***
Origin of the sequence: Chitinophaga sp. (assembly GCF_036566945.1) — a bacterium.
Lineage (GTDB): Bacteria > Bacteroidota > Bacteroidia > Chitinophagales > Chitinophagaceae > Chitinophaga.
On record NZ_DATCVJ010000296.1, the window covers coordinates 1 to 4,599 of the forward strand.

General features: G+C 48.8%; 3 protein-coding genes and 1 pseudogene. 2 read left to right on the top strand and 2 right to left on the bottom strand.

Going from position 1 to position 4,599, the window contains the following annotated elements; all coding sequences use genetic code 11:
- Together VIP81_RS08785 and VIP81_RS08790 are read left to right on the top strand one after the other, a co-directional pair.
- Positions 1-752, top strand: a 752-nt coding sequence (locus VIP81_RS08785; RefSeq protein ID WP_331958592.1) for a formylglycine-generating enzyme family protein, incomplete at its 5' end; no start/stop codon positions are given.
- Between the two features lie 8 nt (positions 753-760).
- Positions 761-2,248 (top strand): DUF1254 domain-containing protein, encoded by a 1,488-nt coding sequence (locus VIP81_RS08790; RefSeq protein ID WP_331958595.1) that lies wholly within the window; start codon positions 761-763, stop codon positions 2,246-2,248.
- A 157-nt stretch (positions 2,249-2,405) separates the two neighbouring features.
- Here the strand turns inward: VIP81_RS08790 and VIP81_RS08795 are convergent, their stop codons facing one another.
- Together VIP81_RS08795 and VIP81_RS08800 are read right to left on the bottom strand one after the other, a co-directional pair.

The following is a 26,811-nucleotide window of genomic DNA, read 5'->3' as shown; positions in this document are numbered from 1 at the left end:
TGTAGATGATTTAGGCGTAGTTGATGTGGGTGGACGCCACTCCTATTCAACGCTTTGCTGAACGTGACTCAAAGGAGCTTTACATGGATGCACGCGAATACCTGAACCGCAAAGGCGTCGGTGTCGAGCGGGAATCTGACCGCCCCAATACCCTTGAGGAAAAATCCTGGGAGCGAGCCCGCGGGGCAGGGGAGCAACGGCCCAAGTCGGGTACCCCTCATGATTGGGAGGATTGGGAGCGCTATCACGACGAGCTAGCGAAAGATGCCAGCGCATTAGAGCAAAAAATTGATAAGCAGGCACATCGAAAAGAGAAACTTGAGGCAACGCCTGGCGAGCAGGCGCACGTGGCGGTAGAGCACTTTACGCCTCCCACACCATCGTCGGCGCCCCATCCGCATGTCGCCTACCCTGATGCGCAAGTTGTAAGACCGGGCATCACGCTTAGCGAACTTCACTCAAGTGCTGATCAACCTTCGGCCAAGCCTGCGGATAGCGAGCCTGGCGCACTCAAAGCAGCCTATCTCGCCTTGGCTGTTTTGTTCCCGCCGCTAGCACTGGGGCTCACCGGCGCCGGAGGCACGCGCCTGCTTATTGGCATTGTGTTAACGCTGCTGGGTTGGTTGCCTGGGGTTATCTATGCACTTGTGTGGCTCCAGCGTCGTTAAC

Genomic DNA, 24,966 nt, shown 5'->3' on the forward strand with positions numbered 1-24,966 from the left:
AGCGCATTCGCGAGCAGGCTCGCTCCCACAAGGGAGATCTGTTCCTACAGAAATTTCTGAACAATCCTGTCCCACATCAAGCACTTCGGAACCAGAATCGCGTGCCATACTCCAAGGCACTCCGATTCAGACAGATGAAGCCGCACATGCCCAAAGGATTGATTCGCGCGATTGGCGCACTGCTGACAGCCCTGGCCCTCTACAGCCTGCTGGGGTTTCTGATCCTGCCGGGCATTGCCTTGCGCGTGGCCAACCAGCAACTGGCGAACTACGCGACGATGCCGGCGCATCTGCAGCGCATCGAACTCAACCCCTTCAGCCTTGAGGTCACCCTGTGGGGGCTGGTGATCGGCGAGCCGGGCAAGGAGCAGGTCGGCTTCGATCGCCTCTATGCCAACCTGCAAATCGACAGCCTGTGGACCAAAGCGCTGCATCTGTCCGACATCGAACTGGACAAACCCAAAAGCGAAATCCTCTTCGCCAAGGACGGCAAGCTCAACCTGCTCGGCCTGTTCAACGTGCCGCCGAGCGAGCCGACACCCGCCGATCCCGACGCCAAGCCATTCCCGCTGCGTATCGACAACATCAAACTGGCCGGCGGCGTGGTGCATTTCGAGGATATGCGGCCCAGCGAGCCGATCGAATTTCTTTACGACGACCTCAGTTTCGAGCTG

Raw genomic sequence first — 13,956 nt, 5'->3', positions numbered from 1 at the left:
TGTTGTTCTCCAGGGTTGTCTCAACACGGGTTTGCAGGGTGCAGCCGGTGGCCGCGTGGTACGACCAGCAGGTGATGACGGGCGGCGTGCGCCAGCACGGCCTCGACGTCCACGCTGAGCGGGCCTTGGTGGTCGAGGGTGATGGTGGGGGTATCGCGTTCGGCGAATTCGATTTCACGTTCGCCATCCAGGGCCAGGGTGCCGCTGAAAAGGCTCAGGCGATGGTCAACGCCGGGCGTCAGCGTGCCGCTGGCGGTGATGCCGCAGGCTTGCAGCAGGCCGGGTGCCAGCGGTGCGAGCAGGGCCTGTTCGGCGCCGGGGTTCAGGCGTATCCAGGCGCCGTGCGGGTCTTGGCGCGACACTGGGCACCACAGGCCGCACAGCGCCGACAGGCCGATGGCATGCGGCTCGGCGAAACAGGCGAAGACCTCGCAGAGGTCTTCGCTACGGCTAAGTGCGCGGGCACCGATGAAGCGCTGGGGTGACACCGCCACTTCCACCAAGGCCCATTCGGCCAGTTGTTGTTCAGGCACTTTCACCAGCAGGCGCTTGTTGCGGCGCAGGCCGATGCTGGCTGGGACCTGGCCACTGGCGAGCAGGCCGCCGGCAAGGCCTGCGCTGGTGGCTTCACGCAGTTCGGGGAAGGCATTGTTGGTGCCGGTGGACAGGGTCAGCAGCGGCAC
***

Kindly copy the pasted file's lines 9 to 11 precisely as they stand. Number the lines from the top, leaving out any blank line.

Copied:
- Positions 761-2,248 (top strand): DUF1254 domain-containing protein, encoded by a 1,488-nt coding sequence (locus VIP81_RS08790; RefSeq protein ID WP_331958595.1) that lies wholly within the window; start codon positions 761-763, stop codon positions 2,246-2,248.
- A 157-nt stretch (positions 2,249-2,405) separates the two neighbouring features.
- Here the strand turns inward: VIP81_RS08790 and VIP81_RS08795 are convergent, their stop codons facing one another.